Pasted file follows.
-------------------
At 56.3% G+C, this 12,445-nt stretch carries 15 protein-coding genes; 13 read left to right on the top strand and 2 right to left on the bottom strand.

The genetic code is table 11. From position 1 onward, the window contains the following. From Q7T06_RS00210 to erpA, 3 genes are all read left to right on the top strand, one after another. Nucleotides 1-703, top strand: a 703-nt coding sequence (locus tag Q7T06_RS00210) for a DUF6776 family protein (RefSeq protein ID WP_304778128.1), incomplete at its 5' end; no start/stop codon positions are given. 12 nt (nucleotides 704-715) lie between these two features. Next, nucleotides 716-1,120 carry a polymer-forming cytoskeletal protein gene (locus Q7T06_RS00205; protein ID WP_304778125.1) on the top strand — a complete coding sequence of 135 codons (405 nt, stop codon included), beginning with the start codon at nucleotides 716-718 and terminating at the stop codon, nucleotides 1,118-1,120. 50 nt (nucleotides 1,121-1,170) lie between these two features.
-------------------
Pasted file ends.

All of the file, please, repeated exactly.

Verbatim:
At 56.3% G+C, this 12,445-nt stretch carries 15 protein-coding genes; 13 read left to right on the top strand and 2 right to left on the bottom strand.

The genetic code is table 11. From position 1 onward, the window contains the following. From Q7T06_RS00210 to erpA, 3 genes are all read left to right on the top strand, one after another. Nucleotides 1-703, top strand: a 703-nt coding sequence (locus tag Q7T06_RS00210) for a DUF6776 family protein (RefSeq protein ID WP_304778128.1), incomplete at its 5' end; no start/stop codon positions are given. 12 nt (nucleotides 704-715) lie between these two features. Next, nucleotides 716-1,120 carry a polymer-forming cytoskeletal protein gene (locus Q7T06_RS00205; protein ID WP_304778125.1) on the top strand — a complete coding sequence of 135 codons (405 nt, stop codon included), beginning with the start codon at nucleotides 716-718 and terminating at the stop codon, nucleotides 1,118-1,120. 50 nt (nucleotides 1,121-1,170) lie between these two features.